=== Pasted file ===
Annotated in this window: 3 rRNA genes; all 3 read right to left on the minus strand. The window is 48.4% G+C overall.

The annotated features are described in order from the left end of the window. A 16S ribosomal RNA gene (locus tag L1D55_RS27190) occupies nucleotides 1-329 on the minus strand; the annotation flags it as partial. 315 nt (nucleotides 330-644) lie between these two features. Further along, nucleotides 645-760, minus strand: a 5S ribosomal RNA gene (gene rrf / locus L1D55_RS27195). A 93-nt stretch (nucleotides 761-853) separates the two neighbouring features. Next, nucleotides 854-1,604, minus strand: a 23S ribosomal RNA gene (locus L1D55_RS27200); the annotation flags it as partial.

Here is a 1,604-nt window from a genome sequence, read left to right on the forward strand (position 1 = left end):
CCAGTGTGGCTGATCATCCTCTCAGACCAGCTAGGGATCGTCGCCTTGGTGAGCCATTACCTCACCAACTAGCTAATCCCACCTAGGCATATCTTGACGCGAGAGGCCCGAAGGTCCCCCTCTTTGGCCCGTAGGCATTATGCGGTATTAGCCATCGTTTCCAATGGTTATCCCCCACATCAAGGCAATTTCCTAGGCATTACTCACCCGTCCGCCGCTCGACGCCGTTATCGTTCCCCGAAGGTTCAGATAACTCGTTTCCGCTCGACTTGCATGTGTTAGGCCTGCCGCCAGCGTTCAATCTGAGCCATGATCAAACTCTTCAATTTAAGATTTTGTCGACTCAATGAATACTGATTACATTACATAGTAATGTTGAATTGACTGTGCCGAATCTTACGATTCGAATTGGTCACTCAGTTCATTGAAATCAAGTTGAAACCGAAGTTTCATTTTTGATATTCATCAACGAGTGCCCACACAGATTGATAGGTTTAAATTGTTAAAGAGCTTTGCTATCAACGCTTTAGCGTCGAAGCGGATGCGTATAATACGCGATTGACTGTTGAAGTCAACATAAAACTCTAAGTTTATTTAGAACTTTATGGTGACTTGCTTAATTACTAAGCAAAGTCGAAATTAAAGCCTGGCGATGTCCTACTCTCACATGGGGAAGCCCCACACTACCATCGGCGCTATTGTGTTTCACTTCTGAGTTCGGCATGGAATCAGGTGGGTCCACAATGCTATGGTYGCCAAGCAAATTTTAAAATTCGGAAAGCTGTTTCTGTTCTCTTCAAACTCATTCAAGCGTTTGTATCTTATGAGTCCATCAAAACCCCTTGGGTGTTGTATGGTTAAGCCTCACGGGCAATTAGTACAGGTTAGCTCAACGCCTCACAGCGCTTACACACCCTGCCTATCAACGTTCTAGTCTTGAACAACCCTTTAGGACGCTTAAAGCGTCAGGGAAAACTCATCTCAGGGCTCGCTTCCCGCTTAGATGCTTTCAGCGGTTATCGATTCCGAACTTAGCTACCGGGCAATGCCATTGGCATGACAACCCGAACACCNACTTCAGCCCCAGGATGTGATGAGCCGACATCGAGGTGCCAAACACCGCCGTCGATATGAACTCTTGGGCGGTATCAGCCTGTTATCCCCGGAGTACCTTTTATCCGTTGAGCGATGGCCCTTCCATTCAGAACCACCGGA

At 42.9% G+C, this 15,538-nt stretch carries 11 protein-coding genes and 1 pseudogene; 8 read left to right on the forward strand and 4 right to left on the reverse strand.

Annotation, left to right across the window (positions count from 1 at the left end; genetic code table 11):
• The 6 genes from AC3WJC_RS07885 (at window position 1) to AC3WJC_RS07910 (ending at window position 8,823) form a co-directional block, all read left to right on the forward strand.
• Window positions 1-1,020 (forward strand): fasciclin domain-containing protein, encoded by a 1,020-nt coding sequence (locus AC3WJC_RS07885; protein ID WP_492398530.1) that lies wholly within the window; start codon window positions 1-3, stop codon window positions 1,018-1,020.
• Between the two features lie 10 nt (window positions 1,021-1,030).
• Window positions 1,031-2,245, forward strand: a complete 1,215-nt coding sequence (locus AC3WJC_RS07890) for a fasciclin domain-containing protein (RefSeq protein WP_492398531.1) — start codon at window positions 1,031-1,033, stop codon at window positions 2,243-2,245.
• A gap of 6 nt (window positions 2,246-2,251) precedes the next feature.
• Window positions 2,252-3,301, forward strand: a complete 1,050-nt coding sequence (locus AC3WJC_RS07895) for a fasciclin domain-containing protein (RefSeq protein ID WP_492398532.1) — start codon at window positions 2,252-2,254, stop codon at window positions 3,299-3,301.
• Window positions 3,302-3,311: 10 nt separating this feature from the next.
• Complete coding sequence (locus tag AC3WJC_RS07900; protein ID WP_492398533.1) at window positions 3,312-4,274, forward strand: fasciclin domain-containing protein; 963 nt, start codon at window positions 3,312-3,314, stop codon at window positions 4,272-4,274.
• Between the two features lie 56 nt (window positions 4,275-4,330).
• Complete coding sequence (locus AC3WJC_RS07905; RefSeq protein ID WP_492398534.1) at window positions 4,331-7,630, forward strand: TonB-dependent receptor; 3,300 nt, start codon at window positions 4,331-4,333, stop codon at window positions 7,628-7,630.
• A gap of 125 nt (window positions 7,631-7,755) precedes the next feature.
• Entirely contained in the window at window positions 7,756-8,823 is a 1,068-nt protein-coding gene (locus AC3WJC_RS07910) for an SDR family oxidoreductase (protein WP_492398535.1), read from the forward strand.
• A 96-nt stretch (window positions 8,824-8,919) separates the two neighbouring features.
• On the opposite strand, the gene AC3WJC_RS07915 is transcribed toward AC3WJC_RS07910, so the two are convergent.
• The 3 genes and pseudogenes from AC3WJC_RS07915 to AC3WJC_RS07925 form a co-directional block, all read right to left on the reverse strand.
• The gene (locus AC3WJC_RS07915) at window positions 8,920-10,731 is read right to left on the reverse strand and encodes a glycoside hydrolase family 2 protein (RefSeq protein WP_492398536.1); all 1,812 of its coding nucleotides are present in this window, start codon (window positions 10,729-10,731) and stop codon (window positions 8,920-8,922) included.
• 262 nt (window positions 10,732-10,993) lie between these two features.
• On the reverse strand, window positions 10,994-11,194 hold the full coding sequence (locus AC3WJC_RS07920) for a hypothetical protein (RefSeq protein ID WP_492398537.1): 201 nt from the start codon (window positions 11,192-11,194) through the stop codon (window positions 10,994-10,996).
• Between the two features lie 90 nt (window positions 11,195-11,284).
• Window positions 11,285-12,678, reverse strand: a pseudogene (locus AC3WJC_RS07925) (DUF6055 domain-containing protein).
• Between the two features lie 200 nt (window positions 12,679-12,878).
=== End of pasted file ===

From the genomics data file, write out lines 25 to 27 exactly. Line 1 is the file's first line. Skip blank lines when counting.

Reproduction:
• Between the two features lie 90 nt (window positions 11,195-11,284).
• Window positions 11,285-12,678, reverse strand: a pseudogene (locus AC3WJC_RS07925) (DUF6055 domain-containing protein).
• Between the two features lie 200 nt (window positions 12,679-12,878).